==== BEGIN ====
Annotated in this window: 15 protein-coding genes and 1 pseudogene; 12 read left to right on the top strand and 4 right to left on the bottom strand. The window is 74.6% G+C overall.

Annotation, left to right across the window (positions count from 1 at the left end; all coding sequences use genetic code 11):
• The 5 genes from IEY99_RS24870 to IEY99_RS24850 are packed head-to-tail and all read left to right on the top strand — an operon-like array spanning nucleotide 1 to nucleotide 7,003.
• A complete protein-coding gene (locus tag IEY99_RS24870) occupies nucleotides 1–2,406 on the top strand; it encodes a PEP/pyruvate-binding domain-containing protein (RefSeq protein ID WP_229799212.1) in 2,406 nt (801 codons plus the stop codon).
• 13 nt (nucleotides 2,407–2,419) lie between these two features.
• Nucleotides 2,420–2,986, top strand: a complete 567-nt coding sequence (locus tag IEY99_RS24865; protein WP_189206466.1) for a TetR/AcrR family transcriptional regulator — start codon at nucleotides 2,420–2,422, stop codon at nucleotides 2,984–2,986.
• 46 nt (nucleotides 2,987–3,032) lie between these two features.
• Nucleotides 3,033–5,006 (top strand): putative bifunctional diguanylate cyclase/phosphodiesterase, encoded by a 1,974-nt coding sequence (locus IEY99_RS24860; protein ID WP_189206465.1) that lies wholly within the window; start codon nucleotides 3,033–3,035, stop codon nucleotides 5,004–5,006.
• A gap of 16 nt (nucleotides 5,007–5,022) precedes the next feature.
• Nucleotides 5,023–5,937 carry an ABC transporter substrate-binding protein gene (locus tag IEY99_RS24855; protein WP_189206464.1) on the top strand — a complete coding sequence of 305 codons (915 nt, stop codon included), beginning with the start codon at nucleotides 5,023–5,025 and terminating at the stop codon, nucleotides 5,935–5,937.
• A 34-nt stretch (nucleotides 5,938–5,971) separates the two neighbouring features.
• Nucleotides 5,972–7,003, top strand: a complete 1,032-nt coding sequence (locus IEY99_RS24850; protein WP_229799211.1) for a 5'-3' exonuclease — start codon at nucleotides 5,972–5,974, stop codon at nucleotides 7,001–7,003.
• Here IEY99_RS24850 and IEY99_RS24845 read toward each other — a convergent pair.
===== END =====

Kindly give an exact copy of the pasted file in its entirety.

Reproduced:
Annotated in this window: 15 protein-coding genes and 1 pseudogene; 12 read left to right on the top strand and 4 right to left on the bottom strand. The window is 74.6% G+C overall.

Annotation, left to right across the window (positions count from 1 at the left end; all coding sequences use genetic code 11):
• The 5 genes from IEY99_RS24870 to IEY99_RS24850 are packed head-to-tail and all read left to right on the top strand — an operon-like array spanning nucleotide 1 to nucleotide 7,003.
• A complete protein-coding gene (locus tag IEY99_RS24870) occupies nucleotides 1–2,406 on the top strand; it encodes a PEP/pyruvate-binding domain-containing protein (RefSeq protein ID WP_229799212.1) in 2,406 nt (801 codons plus the stop codon).
• 13 nt (nucleotides 2,407–2,419) lie between these two features.
• Nucleotides 2,420–2,986, top strand: a complete 567-nt coding sequence (locus tag IEY99_RS24865; protein WP_189206466.1) for a TetR/AcrR family transcriptional regulator — start codon at nucleotides 2,420–2,422, stop codon at nucleotides 2,984–2,986.
• 46 nt (nucleotides 2,987–3,032) lie between these two features.
• Nucleotides 3,033–5,006 (top strand): putative bifunctional diguanylate cyclase/phosphodiesterase, encoded by a 1,974-nt coding sequence (locus IEY99_RS24860; protein ID WP_189206465.1) that lies wholly within the window; start codon nucleotides 3,033–3,035, stop codon nucleotides 5,004–5,006.
• A gap of 16 nt (nucleotides 5,007–5,022) precedes the next feature.
• Nucleotides 5,023–5,937 carry an ABC transporter substrate-binding protein gene (locus tag IEY99_RS24855; protein WP_189206464.1) on the top strand — a complete coding sequence of 305 codons (915 nt, stop codon included), beginning with the start codon at nucleotides 5,023–5,025 and terminating at the stop codon, nucleotides 5,935–5,937.
• A 34-nt stretch (nucleotides 5,938–5,971) separates the two neighbouring features.
• Nucleotides 5,972–7,003, top strand: a complete 1,032-nt coding sequence (locus IEY99_RS24850; protein WP_229799211.1) for a 5'-3' exonuclease — start codon at nucleotides 5,972–5,974, stop codon at nucleotides 7,001–7,003.
• Here IEY99_RS24850 and IEY99_RS24845 read toward each other — a convergent pair.